One of my first self-imposed assignments was to go to the North and mobilize the Yoruba in the event violence erupted in Jos, which I had been informed was imminent. I tried to get the governors of Yoruba states to act in concert to save as many of our people as possible. When the violence did occur, I was in Jos, at my expense, and with the help of the JTF Commander to get homeless Yoruba to the Army Barracks and safety. Instead of collective action, two states sent vehicles to evacuate their own people. It was in my presence that a woman, who had lost her entire family of six, except the baby on her back, was turned down because she was not from the state which sent the buses. I wept for my people that day.

Thus, in less than one year, my worst fears had become reality. Our claim to Yoruba unity is as fallacious as saying the earth is flat. Everybody abandoned me at Ikeja. Our leaders, who now “lead” another group, which made submissions to Okurounmu, left me with an office and staff and the running expenses – which eventually cost me over N4 million. Appeals to governors, to come to our aid were not even acknowledged. Till today, AGBAJO has not been wound up – honourably.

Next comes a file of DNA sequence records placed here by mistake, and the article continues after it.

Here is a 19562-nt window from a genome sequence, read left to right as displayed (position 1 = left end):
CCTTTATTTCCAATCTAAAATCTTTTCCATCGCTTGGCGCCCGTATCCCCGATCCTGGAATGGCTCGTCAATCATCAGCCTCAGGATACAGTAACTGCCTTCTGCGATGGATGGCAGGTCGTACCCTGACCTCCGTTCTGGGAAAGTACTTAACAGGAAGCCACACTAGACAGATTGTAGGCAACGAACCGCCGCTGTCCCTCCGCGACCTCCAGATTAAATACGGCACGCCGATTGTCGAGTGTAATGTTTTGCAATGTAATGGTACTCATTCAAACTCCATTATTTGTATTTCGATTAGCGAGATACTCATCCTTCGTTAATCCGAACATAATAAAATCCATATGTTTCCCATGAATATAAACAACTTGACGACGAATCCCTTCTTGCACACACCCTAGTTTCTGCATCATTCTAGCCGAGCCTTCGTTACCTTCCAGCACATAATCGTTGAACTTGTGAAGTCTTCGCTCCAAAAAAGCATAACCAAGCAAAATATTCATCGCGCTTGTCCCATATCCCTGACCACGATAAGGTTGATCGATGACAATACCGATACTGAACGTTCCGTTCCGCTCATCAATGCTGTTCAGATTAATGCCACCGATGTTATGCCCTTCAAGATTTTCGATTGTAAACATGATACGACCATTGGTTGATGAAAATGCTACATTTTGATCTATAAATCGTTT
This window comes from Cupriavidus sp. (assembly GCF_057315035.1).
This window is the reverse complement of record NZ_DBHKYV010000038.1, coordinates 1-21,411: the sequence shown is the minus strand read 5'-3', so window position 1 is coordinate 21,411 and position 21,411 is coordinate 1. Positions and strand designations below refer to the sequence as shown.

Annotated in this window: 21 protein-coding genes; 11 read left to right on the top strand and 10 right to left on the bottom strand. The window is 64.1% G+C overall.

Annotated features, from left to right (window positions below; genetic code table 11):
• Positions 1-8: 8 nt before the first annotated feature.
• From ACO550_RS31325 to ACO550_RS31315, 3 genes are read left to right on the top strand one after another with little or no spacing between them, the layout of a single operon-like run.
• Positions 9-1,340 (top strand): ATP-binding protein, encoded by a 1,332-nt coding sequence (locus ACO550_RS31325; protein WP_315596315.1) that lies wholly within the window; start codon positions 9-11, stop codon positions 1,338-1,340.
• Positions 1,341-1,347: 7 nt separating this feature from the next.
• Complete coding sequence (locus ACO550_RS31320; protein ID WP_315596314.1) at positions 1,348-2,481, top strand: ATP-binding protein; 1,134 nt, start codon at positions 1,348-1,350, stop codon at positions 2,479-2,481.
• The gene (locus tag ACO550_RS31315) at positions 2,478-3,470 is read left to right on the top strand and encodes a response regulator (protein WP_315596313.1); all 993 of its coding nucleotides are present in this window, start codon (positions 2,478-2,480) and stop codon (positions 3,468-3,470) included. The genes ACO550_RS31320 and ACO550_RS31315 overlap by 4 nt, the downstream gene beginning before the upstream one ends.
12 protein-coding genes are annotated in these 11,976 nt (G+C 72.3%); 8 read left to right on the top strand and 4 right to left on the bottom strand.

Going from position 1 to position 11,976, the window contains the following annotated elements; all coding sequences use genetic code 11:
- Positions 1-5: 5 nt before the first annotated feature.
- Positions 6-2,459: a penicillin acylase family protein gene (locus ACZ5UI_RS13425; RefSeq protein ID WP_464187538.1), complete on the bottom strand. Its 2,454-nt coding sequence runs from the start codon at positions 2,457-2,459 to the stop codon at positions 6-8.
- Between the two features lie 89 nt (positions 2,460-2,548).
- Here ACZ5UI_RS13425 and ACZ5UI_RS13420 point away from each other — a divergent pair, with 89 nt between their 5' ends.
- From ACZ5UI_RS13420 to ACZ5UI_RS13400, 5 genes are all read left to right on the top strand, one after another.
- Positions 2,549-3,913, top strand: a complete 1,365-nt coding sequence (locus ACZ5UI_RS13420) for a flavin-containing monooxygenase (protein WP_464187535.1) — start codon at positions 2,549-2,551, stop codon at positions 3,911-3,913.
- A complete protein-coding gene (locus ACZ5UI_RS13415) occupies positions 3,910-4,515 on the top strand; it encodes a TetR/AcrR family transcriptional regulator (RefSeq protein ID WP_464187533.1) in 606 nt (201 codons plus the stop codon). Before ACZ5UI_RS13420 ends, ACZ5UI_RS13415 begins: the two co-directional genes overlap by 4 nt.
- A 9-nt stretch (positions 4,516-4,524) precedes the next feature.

Our landlord completed the execution. One day, while still struggling to maintain the office, he sent some one demanding for the keys to the premises — in 48 HOURS. There was a giant generator, air-conditioners in every office, computers everywhere, and internet connection. I had cleared the arrears of N30,000 PHCN bill left by a previous tenant. Over one million was spent to repaint the building; flowers were planted and a small orchard was soon developing in the backyard. I was determined to leave the place far better than I found – even if it was not my own. Yet, this illustrious son of Yorubaland gave me 48 HOURS to go.